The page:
Rational thought sees "relations" or ratios, seeks for causes and ends, and maintains a perspective of life by which all events, uses, emotions, and ideas can be subordinated and ordered according to their true values, and so efficiently contribute to the good of the whole, or to the final end in view.

    The state of the ideal philosopher is described in the Writings as a state of 'illustration' or 'enlightenment', in which the light of heaven inflows to clarify the objects of the thought.(17)

    6. Philosophy and the Individual.

    Every man, as he grows up, consciously or unconsciously develops his own philosophy of life and thought, as a system of interpretative principles. As New Churchmen, through our religious faith in Revelation, we accept the Holy Scripture and the Writings as Divine Doctrine. But each one's interpretations of the world of fact and duty are still colored by his spiritual state and natural experience - by his loves and by his knowledge. Thus he forms his own philosophy.

   In this sense, philosophy cannot be transferred from one man to another. But the principles underlying a true philosophy can be seen and recognized as true, and thus adopted and used as one's own. We can benefit immeasurably by a study and application of such principles through which we may be enlightened to see the order which underlies all things and to see ourselves and the two worlds about us in the light of universal laws.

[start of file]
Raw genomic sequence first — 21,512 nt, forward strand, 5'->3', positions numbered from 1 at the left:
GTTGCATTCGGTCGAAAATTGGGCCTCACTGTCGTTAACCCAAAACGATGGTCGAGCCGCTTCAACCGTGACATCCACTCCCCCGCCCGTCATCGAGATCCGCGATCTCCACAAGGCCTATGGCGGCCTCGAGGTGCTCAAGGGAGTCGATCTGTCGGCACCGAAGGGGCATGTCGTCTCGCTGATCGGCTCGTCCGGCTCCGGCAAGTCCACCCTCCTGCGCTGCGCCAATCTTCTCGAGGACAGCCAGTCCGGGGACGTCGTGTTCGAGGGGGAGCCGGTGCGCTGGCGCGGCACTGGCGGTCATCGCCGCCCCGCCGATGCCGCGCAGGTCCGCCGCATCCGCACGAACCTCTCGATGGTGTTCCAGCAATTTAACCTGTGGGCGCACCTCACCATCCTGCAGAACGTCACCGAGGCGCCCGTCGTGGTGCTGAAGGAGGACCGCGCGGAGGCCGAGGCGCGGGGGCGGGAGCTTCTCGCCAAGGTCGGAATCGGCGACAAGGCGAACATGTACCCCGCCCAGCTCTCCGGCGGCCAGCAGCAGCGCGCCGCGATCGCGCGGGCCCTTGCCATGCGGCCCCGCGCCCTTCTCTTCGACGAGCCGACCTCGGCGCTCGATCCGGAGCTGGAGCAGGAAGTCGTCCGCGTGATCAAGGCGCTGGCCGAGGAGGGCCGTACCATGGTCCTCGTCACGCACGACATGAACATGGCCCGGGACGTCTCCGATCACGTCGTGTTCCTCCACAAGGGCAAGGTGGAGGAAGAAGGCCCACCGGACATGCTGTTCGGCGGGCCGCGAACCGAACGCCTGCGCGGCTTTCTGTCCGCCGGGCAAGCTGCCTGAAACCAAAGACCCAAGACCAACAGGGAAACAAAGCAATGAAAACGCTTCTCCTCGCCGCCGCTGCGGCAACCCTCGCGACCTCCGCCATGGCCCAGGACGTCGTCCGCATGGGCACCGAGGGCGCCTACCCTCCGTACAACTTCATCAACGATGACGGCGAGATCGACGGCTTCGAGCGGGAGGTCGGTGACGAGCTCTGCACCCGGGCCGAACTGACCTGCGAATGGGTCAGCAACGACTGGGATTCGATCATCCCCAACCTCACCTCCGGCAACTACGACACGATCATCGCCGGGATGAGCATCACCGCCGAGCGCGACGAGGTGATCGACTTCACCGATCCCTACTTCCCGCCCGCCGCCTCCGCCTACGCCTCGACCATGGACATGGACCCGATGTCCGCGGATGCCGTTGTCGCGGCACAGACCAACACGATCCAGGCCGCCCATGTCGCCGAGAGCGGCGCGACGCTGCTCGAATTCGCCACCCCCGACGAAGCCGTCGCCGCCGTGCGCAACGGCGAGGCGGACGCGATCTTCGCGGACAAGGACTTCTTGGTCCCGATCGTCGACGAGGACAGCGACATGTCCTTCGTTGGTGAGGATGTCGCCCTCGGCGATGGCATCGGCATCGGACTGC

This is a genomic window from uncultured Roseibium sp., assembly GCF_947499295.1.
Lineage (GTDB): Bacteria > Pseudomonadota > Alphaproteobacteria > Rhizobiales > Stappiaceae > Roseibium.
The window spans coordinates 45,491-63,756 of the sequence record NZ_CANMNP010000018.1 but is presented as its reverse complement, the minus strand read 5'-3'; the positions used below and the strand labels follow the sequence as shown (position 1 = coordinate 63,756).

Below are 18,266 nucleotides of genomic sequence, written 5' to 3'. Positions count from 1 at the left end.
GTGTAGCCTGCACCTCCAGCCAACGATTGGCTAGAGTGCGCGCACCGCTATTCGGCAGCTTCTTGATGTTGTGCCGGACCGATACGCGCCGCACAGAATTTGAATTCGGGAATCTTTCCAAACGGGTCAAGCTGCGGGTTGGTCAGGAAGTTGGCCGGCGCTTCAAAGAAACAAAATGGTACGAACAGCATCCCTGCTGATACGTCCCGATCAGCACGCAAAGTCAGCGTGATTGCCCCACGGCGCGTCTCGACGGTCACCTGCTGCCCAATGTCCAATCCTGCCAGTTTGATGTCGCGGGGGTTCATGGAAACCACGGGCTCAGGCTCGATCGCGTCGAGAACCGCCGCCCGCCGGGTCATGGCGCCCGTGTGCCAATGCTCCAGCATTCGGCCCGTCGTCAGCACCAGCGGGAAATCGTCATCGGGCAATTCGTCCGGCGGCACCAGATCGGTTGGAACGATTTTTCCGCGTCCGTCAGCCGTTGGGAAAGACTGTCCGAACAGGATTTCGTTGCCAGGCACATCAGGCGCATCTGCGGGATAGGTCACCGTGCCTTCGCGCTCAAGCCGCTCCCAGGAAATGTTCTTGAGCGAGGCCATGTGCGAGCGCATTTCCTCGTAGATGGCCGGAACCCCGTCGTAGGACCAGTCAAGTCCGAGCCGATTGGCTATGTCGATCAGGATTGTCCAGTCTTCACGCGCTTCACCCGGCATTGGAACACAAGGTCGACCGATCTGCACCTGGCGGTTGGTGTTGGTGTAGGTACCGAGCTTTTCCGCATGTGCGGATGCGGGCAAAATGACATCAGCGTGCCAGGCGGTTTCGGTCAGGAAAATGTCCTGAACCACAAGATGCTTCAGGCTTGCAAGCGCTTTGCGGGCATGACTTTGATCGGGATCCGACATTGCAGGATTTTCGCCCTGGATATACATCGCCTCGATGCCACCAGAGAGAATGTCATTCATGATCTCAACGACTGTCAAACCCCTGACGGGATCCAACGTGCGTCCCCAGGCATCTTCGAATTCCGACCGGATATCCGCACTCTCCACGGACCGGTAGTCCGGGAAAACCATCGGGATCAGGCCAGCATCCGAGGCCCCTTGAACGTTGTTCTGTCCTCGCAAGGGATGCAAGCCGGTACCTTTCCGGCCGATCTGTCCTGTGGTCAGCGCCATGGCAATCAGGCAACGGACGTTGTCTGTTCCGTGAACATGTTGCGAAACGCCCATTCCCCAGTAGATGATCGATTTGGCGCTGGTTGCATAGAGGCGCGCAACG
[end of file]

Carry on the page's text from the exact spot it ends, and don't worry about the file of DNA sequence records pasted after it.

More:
7. Philosophical Doctrines in the Writings.

    Philosophy has been described as attitude which every one must form for himself, by a special effort of thought; rather than something which can be blindly accepted from others.

    But in forming a personal philosophy, one can not avoid being influenced by principles already formulated by others. If true, such principles can be of untold benefit to others who struggle with similar problems.

    In the New Church we know that Swedenborg, as he advanced in knowledge, was being led by the Lord towards a definite end - that his rational mind might be enlightened to recognize and formulate the very truths of heaven given by Divine inspiration in the Writings. For this reason we may expect to see even in the rich record of his progressive studies the principles, or "beginnings", of a philosophy which may help to lead us also out of the confusion and darkness of a skeptical age.

    Much of Swedenborg's preparatory treatises are occupied with scientific citations and analyses which must eventually be judged on their own merits. But while being thus prepared, Swedenborg was led to perceive certain universals which took an ever clearer form as he progressed in his studies. And these came to constitute a body of perennial philosophical doctrines which are postulated in the Writings.(18) Outstanding among these philosophical doctrines, which have innumerable applications, are the following:

A.    The Doctrine of Discrete Degrees